Recent nationwide coverage of the Whitechapel Fatberg has brought the term ‘fatberg’ to prominence, but fatbergs have been a problem in the water industry for a long time.
The 130 tonne, 250 metre long fatberg discovered by Thames Water consisting of, amongst other things, oil, grease and fat, is an extreme example but water companies are regularly reporting similar problems. For example, Welsh Water has recently started a £2 million project to remove a fatberg and fix damage it has caused to the sewers beneath the streets in Cardiff Bay.
In the fight against fatbergs, a team of researchers from the University of British Columbia, Vancouver, Canada has developed a process for converting the fats, oils and grease into useable energy.
What is particularly exciting about the system these researchers have developed is that the process can be undertaken, and the fats, oils and greases turned into fuel, directly in the pipeline.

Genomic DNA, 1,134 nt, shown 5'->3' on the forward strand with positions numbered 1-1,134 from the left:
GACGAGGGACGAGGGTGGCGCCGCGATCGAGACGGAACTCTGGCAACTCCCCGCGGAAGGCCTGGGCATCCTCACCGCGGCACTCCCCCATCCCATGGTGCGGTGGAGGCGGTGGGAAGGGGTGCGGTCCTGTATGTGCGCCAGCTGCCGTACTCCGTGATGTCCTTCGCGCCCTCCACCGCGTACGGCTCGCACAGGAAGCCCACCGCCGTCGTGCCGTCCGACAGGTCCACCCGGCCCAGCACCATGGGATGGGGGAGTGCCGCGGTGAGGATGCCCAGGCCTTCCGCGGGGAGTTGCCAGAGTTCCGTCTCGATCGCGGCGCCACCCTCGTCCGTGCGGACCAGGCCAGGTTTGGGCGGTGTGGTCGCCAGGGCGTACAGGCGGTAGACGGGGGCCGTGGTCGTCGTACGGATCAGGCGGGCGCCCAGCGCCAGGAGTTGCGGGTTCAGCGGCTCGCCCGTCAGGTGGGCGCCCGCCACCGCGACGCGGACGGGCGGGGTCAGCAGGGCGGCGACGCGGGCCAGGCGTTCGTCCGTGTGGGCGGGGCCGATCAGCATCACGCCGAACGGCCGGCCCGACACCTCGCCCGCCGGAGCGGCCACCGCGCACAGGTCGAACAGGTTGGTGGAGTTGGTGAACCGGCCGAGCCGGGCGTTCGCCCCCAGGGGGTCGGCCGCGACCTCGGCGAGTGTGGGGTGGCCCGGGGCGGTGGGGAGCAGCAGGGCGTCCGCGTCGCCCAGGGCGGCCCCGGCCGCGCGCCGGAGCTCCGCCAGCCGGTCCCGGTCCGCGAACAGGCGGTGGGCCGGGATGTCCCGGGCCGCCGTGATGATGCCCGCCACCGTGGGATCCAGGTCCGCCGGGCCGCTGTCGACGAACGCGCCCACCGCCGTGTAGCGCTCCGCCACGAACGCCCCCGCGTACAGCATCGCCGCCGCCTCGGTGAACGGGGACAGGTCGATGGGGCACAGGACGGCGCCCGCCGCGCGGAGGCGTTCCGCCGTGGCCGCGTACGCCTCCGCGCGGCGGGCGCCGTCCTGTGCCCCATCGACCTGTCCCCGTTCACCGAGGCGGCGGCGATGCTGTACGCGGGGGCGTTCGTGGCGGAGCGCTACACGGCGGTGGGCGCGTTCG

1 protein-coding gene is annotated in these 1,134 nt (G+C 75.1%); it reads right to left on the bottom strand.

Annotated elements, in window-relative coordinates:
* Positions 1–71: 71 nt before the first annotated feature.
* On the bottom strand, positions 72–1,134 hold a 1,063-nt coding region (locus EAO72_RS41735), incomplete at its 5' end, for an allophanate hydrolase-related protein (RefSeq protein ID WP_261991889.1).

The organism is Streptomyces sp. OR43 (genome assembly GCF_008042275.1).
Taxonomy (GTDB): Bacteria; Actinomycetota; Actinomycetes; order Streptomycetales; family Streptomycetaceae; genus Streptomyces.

The process works by heating the fats, oil and grease to between 90-110oC and then adding hydrogen peroxide to break down the organic matter, releasing fatty acids. Bacteria are then used to break down the fatty acids, producing methane.
“It’s a clever idea” says Chad Jafvert, a professor of civil engineering at Perdue University, while also explaining that wider commercial application will depend on cost, specifically the cost of the energy required to heat the materials.
The team at the University of British Columbia are still trialling the process with the aim of developing a full-scale system within two years. It is hoped that after more successful trials the process can be implemented commercially by other sewage treatment systems.